February 15, 2018
The International Organization of Production in the Regulatory Vacuum
Sebastian Krautheim, University of Passau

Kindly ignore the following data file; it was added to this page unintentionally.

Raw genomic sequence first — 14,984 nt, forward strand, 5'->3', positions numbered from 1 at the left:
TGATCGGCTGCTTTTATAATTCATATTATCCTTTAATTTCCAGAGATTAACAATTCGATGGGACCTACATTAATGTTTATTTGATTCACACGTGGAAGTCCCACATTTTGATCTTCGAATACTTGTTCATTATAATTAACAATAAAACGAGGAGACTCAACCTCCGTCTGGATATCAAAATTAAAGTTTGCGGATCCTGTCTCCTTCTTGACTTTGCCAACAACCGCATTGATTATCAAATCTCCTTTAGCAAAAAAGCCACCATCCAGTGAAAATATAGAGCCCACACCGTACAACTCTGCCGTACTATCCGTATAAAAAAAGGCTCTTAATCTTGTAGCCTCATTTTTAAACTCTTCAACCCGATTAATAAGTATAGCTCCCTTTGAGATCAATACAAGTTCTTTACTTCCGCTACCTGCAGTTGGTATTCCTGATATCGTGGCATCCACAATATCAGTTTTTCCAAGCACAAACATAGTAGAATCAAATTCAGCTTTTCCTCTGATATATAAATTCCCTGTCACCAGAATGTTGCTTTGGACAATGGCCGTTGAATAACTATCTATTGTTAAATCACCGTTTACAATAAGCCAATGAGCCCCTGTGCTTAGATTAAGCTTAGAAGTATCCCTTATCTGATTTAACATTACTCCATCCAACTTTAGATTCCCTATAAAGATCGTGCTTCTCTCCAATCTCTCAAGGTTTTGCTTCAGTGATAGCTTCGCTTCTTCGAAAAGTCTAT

Multinational firms can exploit cross-country differences in environmental and labor regulation in ways that some civil society actors consider `unethical'. This may trigger advocacy NGO campaigns and consumer boycotts, a threat for demand and reputation many firms faced over the last decades. We introduce an `unethical' technology, ethically concerned consumers and consumer boycotts into a property rights model of the firm. A headquarter contracts with a foreign supplier for the production of a customized input. Contracts are incomplete, so the headquarter can neither control the supplier's investment nor whether the `ethical' or `unethical' technology is implemented. We show that international outsourcing and `unethical' production are linked through a novel unethical outsourcing incentive. Moreover, we find cases in which the headquarter would prefer `ethical' sourcing, but, somewhat paradoxically, incentivizes the supplier to expand `unethical' production. We provide empirical support for a central prediction of our model: a high cost advantage of `unethical' production and a low regulatory stringency in the supplier's country favor international outsourcing (as opposed to vertical FDI). We also provide a microfounded model of investment and pricing under incomplete contracts when the production technology is a credence characteristic of the final good and an NGO may initiate a consumer boycott.